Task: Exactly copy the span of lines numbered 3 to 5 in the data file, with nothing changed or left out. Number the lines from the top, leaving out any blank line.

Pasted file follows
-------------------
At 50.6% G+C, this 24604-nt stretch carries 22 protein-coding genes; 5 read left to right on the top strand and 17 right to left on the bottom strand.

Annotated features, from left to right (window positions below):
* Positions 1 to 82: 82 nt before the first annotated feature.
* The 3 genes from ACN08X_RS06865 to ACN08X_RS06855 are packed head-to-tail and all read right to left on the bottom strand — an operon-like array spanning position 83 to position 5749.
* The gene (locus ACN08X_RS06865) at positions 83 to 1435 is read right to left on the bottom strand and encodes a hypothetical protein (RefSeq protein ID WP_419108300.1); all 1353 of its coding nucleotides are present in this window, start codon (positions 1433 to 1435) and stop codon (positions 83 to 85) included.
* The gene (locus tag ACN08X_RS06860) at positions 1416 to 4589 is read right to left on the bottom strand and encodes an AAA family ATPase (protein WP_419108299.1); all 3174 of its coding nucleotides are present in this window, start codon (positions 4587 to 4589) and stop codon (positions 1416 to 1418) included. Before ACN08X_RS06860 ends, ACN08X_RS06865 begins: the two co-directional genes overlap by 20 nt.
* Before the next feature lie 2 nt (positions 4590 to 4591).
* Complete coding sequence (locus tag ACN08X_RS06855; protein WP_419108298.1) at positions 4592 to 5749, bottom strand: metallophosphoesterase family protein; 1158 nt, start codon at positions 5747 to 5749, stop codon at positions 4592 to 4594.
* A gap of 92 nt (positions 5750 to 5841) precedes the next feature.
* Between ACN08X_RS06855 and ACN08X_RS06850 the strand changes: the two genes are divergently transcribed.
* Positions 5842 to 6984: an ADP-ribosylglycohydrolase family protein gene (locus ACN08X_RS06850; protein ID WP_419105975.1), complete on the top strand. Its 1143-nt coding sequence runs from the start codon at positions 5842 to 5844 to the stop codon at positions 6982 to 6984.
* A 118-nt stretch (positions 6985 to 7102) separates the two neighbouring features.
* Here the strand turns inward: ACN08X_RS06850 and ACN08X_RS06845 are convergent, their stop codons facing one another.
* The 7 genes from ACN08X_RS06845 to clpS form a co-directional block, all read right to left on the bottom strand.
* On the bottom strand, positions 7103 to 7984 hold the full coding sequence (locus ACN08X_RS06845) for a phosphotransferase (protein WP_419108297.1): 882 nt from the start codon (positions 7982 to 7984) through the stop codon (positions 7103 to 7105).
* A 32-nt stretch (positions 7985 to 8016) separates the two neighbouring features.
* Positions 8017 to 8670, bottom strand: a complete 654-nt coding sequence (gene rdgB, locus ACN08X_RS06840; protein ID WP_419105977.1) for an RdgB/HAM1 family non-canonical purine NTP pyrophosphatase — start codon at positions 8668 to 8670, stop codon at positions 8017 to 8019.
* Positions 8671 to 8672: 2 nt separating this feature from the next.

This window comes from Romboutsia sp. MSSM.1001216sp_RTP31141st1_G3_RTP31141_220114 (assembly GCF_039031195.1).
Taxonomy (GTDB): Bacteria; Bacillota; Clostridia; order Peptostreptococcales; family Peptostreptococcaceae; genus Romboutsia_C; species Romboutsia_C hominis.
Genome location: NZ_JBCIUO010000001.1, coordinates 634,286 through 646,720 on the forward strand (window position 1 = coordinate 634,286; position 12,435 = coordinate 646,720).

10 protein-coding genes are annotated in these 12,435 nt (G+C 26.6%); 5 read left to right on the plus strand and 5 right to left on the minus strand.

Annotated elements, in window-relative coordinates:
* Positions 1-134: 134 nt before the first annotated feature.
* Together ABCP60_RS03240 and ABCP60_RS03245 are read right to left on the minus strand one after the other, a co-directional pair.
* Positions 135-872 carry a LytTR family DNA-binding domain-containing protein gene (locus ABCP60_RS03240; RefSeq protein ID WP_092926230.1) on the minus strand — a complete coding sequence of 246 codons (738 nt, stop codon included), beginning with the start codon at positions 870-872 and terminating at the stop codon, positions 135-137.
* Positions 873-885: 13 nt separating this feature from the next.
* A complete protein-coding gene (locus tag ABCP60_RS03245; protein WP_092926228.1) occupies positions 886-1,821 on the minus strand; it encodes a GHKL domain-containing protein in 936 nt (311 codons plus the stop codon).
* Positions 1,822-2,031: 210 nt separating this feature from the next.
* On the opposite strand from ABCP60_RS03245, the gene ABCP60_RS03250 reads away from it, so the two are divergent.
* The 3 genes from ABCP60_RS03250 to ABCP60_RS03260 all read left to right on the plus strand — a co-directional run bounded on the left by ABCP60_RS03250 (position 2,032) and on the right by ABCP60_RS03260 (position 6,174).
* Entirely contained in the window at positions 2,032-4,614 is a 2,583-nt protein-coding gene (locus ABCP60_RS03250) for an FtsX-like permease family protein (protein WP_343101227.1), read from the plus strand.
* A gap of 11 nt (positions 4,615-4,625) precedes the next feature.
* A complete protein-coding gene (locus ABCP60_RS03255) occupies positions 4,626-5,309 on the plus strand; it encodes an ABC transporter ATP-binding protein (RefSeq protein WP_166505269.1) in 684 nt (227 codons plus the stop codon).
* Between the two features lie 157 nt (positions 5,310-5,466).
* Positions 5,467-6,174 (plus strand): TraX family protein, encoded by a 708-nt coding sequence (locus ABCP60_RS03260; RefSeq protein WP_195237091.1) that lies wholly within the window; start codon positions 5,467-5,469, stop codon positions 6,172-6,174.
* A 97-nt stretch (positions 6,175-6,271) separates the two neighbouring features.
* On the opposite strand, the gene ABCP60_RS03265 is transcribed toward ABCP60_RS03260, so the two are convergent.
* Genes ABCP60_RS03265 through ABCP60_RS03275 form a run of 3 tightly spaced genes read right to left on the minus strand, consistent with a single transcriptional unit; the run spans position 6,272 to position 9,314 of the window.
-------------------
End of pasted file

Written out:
* Positions 1 to 82: 82 nt before the first annotated feature.
* The 3 genes from ACN08X_RS06865 to ACN08X_RS06855 are packed head-to-tail and all read right to left on the bottom strand — an operon-like array spanning position 83 to position 5749.
* The gene (locus ACN08X_RS06865) at positions 83 to 1435 is read right to left on the bottom strand and encodes a hypothetical protein (RefSeq protein ID WP_419108300.1); all 1353 of its coding nucleotides are present in this window, start codon (positions 1433 to 1435) and stop codon (positions 83 to 85) included.